We continue our series in which Consultant Interventionist Dr Michael Norell takes a sideways look at life in the cath lab…and beyond. In this column, he considers the pressures to publish.
For UK healthcare professionals only
‘Twas ever thus. Our progression along the medical career path assumes that we will all contribute to the sum of scientific knowledge – at least to some extent. A senior post in hospital practice has always demanded our name in print in one, or usually more, journals. Indeed the quality and volume of such exposure is often the discriminating factor when shortlisting candidates, all of whom might be otherwise worthy of appointment on the basis of clinical superiority and experience.
And yet academia – in its broadest terms – is not something that necessarily appeals to everyone. When applied to our own profession it often prompts the question as to whether “being a good doctor” (sic) actually requires one to have undertaken research of some form or another.
The general view – and mine as well if anyone is interested – is yes. The evaluation of new drugs, alternative treatment strategies or novel technologies incorporates a rigorous assessment scrutinised by peer review. This is followed by publication in order to allow general exposure, and perhaps the opportunity – if necessary – of reproducibility, which then stimulates further debate and discussion. A period of postgraduate training that familiarises apprentices with this approach prepares medical practitioners to be a part of that process and, thereby, enables them to better assess new evidence.
In addition, it demonstrates that an individual is capable of focussing sustained attention upon one particular subject. It assumes dogged determination and self-discipline, together with a willingness to sacrifice hours on X-Box, Play Station or Nintendo Wii, not lying-in until 3 pm at weekends and making lame excuses to avoid numerous nights out with the lads.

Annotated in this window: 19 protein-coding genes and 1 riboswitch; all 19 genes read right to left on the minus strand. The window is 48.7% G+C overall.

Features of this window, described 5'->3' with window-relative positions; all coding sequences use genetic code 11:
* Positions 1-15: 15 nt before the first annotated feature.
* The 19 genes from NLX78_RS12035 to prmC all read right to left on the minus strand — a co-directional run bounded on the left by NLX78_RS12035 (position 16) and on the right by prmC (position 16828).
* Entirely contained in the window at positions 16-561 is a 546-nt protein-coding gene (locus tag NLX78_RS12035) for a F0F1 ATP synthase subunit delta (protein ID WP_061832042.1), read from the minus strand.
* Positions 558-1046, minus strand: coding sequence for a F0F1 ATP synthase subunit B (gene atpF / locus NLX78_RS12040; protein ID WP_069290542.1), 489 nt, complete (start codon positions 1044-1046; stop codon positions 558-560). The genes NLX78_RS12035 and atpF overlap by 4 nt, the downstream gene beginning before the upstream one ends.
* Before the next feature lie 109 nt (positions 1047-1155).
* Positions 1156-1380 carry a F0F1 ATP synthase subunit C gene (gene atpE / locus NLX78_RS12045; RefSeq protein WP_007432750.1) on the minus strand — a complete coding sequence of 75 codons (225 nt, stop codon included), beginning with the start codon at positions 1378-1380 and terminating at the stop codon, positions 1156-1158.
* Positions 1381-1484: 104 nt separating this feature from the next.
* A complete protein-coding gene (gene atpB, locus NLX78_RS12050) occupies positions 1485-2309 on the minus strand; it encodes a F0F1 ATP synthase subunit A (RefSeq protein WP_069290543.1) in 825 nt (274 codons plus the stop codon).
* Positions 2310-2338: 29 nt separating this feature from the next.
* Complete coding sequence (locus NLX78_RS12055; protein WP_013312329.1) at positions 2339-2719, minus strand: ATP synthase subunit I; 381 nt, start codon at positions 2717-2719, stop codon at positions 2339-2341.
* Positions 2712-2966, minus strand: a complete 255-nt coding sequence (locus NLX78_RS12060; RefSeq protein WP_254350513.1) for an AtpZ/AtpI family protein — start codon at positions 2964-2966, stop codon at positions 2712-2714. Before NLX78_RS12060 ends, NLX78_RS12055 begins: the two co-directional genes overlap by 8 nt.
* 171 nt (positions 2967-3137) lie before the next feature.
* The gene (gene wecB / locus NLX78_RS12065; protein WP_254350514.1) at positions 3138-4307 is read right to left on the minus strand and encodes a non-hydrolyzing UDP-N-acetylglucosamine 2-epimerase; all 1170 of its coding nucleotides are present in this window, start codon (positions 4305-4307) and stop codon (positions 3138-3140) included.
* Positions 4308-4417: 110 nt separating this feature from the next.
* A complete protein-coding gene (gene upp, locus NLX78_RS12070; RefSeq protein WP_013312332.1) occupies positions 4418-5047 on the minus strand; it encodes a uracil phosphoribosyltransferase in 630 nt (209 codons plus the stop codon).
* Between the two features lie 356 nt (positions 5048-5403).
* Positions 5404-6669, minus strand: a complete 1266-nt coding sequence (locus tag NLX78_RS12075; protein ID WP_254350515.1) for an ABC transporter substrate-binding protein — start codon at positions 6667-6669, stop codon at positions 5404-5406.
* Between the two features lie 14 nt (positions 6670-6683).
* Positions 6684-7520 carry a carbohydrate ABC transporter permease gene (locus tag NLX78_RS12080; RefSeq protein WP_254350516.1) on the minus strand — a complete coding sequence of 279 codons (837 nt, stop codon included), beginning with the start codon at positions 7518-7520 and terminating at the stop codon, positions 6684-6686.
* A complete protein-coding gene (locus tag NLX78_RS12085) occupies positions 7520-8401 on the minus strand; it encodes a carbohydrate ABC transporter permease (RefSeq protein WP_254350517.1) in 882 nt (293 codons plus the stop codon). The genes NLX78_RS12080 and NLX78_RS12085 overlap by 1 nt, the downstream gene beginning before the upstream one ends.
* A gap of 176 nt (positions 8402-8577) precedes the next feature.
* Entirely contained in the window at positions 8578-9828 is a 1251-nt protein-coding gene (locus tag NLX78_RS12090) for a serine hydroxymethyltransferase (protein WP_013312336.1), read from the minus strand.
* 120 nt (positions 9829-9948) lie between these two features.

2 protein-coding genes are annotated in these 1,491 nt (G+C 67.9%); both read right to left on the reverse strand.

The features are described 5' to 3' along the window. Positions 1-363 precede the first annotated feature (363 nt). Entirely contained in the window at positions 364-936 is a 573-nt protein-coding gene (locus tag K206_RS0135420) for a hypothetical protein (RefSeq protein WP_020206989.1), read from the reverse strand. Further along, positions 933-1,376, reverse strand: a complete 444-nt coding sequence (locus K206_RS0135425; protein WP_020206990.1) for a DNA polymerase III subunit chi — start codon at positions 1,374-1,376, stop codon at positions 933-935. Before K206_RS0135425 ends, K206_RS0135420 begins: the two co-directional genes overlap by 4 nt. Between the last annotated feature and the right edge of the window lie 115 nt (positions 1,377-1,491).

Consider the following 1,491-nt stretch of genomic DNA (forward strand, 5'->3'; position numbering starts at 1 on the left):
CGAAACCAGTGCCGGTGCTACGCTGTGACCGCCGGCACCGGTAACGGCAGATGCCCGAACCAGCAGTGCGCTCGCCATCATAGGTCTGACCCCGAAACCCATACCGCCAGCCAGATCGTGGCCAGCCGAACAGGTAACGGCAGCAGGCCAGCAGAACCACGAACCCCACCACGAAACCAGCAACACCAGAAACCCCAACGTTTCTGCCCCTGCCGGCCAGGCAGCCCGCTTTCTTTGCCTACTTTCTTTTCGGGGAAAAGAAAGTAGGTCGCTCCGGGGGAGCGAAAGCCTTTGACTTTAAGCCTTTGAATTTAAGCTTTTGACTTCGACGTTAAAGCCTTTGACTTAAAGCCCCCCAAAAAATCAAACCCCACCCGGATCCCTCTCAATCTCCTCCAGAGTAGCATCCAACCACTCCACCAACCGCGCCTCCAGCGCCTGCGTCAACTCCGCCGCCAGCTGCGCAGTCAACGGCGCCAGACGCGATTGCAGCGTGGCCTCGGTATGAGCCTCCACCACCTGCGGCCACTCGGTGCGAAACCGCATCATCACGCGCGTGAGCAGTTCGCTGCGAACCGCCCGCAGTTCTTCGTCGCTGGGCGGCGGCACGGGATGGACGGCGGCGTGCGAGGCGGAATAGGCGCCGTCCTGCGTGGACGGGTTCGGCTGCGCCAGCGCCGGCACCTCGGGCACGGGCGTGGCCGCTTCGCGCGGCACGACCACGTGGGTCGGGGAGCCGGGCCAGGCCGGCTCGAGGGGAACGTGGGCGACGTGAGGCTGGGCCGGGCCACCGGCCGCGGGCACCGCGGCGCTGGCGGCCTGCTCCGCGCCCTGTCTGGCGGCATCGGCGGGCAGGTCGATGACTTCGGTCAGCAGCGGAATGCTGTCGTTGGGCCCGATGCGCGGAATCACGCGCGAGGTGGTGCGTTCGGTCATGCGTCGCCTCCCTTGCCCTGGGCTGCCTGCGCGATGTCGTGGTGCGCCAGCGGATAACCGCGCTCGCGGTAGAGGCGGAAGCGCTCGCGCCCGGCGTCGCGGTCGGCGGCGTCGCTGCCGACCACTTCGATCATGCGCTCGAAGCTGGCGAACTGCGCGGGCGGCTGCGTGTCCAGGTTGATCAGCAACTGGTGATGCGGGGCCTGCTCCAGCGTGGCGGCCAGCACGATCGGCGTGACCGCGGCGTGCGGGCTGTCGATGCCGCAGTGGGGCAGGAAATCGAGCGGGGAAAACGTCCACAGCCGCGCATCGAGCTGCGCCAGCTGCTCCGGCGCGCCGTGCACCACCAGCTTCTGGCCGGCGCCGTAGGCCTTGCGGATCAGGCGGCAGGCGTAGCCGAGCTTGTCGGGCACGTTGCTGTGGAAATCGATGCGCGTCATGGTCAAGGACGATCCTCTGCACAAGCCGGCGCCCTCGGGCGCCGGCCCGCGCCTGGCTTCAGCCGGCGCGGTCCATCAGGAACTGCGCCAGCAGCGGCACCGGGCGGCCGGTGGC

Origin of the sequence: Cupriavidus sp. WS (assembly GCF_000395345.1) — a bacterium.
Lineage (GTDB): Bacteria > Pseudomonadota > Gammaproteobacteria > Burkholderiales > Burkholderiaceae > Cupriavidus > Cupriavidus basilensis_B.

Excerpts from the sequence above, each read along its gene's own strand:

Sadly, the desire to produce a reasonable – if not earth-shattering – bibliography, and so possess a more marketable curriculum vitae (and sometimes worldwide acclaim), imposes undue pressure on some mortals. The medical literature is dotted with the products of their ‘research’, which extend from the methodologically questionable to the downright fraudulent. But rather than dwell upon such unfortunate contributions to Medline and Index Medicus, I would rather concentrate on how an acceptable list of publications can be amassed by employing a more bona fide approach.
The first step in the process is a supportive boss. He or she will drop occasional suggestions about possible projects or case reports, and it is up to the recipient of such nuggets to twig that therein might lay an opportunity for authorship. The late Raphael Balcon made such an aside to me in 1984, or thereabouts: “You should look at left ventricular function during coronary angioplasty”, he mused. A year later he asked, “How are you getting on with that project?” to which I looked up and replied, “You were serious about that?”